Discovering London: Candlelight Concerts at St Martin-in-the-Fields
So Much to Explore in London's Cultural Scene
Whether you are a seasoned traveller or a Londoner, there is always more to discover in London, even those activities that you may discount as “tourist attractions”.
In my twenty years as a London resident, I have only been inside St Martin-in-the-Fields a couple of times. Shame on me! The reason is because it's in Trafalgar Square, so you do end up thinking that everywhere you go is full of tourists.
If you are planning a visit to London you obviously can't miss out on the main attractions like Big Ben, the London Eye, Buckingham Palace and so on.
However, it is worth finding out what cultural events are taking place during your stay. This applies to Londoners too. In fact, us Londoners can sometimes take our city for granted, and with such a huge supply of cultural events you are likely to skip or postpone visits to museums or attend concerts thinking they will always be there.
When I went to St Martin-in-the-Fields in Trafalgar Square some years ago, I listened to one of their free lunchtime concerts. You can see the programme of events on the St Martin's website.
The venue lends itself to a variety of music concerts and is particularly suited to classical music, because of its excellent acoustics.
Trafalgar Square Aerial View
History of St Martin-in-the-Fields
The building of this church can be traced back to 1726, on the site of previous churches, the first of which was dated 1222, when it was surrounded by fields. It was designed by James Gibbs.
St Martin-in-the-Fields, London, Trafalgar Square
Have you been to St Martin-in-the-Fields?
Lunchtime concerts at St Martin-in-the-Fields are free, so they are an excellent opportunity for either weary travellers or stressed Londoners to take a break in the middle of the day (yes, some people take advantage of the quiet atmosphere to have a nap!).
Programmes feature composers from Mozart to Borodin, from Debussy to Dvorak and Tchaikovsky, Vivaldi and Bach, Haydn and Mendelssohn and so on.
Performers from all over the world book themselves way in advance (at least a year or more) to be able to play at St Martin's. The calibre of the performers is very high, which makes these free lunchtime concerts a must.
In the morning, afternoon and early evening St Martin's is dedicated to prayer, and at lunchtime and in the evening it becomes a concert venue.
St Martin-in-the-Fields from Above
The true magic of St Martin-in-the-Fields happens at night with its candlelight concerts. It's always better to book in advance as these concerts are very popular.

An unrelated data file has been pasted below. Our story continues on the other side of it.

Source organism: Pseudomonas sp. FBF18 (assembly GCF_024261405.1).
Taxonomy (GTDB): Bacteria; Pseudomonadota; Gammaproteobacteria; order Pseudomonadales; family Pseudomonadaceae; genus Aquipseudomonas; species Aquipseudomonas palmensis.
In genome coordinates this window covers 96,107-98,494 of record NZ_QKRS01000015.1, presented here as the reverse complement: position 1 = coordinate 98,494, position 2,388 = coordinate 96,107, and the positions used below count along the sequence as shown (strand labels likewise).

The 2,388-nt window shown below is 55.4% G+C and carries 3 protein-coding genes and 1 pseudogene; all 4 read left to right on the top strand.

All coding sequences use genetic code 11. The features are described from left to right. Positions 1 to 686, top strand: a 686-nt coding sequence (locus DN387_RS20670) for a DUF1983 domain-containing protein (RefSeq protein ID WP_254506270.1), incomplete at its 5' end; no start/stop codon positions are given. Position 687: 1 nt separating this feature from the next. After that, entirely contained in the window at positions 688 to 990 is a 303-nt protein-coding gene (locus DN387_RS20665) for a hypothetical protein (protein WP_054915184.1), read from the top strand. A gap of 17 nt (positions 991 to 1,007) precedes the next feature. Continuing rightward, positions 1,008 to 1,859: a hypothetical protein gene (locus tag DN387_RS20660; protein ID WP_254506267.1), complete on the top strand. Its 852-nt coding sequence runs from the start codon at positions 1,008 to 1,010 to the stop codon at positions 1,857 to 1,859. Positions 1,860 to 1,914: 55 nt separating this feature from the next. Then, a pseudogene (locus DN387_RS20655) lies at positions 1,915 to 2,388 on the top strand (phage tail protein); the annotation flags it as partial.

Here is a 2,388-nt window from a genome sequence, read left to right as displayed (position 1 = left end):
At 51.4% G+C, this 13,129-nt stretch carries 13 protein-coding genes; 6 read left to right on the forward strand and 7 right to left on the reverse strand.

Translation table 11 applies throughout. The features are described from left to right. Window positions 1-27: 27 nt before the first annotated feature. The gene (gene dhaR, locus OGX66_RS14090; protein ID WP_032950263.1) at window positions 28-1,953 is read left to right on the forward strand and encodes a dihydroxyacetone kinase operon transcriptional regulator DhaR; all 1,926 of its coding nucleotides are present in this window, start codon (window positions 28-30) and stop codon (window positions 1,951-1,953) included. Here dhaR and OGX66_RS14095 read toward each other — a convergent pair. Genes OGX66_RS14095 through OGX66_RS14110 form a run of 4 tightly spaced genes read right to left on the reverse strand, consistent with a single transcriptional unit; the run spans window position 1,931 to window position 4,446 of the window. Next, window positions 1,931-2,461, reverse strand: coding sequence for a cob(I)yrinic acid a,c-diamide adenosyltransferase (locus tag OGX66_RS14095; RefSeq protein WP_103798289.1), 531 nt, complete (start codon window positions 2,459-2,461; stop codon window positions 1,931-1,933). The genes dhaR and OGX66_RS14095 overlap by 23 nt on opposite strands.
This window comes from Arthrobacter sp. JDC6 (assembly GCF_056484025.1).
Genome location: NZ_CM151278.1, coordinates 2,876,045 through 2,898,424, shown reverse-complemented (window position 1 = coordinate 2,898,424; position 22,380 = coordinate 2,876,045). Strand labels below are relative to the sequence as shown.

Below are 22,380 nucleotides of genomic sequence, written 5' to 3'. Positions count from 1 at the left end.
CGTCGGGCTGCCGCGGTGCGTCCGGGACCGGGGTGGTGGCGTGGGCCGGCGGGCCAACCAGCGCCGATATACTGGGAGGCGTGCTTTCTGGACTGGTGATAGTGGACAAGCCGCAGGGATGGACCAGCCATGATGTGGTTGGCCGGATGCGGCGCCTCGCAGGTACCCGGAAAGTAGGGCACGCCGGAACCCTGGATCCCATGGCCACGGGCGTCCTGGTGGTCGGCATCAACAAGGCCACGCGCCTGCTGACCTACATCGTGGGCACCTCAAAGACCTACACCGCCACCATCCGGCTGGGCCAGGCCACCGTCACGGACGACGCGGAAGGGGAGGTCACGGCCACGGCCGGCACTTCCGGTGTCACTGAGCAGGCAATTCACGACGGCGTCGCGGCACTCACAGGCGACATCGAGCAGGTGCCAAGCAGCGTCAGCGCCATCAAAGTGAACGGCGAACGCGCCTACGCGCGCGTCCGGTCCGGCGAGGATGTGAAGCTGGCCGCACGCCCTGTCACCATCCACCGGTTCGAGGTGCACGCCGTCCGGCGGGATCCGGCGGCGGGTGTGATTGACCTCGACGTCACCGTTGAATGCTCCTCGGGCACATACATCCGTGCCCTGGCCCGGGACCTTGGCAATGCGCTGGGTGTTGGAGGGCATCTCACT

I attended a candlelight concert featuring Mozart, Bach and Handel with the chamber ensemble London Concertante. Amazon Local kindly offered me a ticket. The programme had some instantly recognisable pieces like Mozart's Eine Kleine Nachtmusik and lesser known movements.
The idea of having candlelight concerts is to make the whole atmosphere more intimate and authentic. Everybody in the audience was extremely quiet and respectful during the performance.
I had often seen promotional posters for Vivaldi's Four Seasons by candlelight at St Martin's, and had often thought “I will definitely book tickets to see it”, but never got round to it. This programme, in particular, is a firm favourite and features often in the church's programme. Because of that, you end up thinking it will always be there, and that there will be more occasions to go.
However, in life, if you don't take action you are likely to have regrets in the future. Going to a candlelight classical music concert has been one of the highlights of the year.
London Concertante's Music
Nothing Beats Live Music
Digital music cannot compete with live music: seeing classically-trained musicians is a spectacle to behold, watching them in awe as they perform complex scores skillfully and at lightning speed.
Many of the orchestras and ensembles performing at St Martin's rely on the box office ticket sales to support themselves, as they may not receive sponsorship or funding.
It is important, therefore, that we collectively show our appreciation for these musicians and support them by going to their concerts, so that we can secure the future of the younger generations of musicians.
Don't Forget the Café
The Cafe in the Cript below St Martin is also worth a visit. Before an extensive renovation, it was almost a best kept secret in London. I have fond memories of going to this dark, cavernous café and spending hours in their brass rubbing section. Brass rubbing is a technique where you can create drawings by rubbing some coloured crayons over a brass relief, featuring various characters (for example, Shakespeare). It's a great activity to keep children entertained, but even adults can enjoy it under the pretense is a relaxing, almost meditative, activity.
Do you like classical music? Then don't forget to pay a visit to St Martin-in-the-Fields in London and get your classical music fix.